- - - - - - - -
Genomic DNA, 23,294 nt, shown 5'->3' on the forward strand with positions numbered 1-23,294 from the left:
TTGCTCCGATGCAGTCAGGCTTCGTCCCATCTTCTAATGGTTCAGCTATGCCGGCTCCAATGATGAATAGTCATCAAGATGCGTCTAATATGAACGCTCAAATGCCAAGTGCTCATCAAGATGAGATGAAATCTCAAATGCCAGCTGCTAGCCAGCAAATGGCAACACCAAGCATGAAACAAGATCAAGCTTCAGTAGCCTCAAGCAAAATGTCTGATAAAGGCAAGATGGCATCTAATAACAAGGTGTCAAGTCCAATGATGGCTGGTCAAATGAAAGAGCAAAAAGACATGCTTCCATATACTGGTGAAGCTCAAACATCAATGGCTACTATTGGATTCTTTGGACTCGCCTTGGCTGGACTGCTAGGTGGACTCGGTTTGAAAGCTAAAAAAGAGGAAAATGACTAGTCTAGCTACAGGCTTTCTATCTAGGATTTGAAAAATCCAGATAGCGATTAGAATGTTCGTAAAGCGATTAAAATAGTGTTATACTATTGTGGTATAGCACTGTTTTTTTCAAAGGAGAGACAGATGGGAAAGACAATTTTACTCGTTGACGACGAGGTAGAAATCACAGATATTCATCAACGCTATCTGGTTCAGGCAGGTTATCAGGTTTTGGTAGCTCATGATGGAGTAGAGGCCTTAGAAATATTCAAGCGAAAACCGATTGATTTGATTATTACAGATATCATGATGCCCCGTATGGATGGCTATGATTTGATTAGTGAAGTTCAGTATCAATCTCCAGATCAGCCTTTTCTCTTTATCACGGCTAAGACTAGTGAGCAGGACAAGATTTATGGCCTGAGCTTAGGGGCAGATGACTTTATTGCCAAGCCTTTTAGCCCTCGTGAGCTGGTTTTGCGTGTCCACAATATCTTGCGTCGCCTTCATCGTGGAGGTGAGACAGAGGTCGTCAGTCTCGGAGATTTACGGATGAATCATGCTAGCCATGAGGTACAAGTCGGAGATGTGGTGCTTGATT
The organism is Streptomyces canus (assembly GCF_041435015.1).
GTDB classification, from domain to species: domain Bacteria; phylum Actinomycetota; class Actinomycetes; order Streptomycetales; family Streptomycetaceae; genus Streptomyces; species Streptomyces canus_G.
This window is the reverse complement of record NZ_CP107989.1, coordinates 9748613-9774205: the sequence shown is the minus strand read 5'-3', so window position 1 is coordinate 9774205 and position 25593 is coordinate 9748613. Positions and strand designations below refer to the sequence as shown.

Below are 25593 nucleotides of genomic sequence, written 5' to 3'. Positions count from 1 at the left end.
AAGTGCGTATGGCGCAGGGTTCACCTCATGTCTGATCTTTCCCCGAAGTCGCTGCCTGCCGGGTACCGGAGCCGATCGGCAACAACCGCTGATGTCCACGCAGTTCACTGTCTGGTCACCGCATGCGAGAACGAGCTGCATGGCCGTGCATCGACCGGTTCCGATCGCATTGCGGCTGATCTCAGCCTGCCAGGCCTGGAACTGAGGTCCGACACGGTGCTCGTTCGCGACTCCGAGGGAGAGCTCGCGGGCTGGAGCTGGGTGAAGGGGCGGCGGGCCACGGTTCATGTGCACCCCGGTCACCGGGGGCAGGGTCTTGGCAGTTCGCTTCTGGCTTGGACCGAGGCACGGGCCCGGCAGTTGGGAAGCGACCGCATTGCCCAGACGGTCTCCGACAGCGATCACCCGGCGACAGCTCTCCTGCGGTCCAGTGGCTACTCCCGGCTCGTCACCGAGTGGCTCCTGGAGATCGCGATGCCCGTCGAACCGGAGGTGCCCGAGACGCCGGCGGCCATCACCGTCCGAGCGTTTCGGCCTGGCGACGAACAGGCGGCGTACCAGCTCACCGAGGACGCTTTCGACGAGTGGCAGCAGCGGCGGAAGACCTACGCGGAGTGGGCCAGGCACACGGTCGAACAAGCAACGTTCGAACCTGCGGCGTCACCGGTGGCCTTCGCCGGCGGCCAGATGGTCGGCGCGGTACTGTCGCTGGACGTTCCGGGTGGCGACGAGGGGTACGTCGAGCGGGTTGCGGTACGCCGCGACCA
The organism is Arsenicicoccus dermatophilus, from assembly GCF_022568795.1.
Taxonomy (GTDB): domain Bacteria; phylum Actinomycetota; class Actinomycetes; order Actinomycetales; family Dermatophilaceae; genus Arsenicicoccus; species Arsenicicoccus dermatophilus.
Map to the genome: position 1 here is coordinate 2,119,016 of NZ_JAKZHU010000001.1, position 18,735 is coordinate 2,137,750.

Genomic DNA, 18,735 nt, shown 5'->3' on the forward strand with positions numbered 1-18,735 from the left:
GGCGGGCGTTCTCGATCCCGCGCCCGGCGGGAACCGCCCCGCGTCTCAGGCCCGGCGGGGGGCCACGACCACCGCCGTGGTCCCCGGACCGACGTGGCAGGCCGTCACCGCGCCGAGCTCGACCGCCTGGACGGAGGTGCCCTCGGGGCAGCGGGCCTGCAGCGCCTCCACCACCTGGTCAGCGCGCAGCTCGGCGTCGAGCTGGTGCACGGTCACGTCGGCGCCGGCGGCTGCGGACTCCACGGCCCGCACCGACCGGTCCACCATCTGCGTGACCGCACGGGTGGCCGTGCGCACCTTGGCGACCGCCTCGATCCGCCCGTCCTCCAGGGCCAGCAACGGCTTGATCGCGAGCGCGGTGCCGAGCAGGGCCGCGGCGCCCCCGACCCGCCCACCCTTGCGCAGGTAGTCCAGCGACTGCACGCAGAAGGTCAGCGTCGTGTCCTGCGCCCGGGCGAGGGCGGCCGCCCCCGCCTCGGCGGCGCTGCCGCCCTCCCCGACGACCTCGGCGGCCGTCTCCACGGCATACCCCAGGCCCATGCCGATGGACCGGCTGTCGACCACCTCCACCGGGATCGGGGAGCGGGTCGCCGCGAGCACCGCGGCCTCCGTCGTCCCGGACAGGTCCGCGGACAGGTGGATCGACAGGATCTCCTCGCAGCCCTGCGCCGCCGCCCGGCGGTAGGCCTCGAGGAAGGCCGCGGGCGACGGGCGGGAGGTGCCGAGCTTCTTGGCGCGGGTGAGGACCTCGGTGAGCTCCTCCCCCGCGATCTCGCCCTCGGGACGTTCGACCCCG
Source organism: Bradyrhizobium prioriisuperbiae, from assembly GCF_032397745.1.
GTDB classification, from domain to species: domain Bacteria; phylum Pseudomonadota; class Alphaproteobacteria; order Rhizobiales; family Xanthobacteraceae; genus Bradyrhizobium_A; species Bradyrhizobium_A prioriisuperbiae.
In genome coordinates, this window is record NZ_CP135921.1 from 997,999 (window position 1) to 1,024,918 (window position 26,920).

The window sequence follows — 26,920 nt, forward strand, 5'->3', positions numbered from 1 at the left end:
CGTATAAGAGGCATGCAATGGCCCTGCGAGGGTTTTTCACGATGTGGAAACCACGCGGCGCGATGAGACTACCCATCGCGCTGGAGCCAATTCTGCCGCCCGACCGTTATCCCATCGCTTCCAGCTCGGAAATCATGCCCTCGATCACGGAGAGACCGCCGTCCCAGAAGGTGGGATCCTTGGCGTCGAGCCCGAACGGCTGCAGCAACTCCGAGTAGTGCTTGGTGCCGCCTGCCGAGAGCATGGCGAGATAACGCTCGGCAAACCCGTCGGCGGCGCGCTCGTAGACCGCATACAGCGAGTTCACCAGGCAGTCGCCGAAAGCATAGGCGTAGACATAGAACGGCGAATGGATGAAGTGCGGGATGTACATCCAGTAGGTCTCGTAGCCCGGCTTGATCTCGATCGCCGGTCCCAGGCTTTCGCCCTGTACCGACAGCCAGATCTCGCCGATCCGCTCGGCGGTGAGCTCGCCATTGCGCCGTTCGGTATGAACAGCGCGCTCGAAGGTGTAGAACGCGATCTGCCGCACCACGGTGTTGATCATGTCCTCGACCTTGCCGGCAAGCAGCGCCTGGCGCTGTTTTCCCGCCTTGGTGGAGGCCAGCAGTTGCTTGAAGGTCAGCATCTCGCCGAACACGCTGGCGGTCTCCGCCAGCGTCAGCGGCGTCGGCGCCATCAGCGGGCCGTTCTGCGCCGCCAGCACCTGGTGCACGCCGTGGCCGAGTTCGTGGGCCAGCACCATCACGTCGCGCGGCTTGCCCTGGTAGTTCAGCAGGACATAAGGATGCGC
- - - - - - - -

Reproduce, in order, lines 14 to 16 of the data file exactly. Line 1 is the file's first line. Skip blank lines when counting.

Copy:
GTDB classification, from domain to species: domain Bacteria; phylum Pseudomonadota; class Alphaproteobacteria; order Rhizobiales; family Xanthobacteraceae; genus Bradyrhizobium_A; species Bradyrhizobium_A prioriisuperbiae.
In genome coordinates, this window is record NZ_CP135921.1 from 997,999 (window position 1) to 1,024,918 (window position 26,920).

The window sequence follows — 26,920 nt, forward strand, 5'->3', positions numbered from 1 at the left end: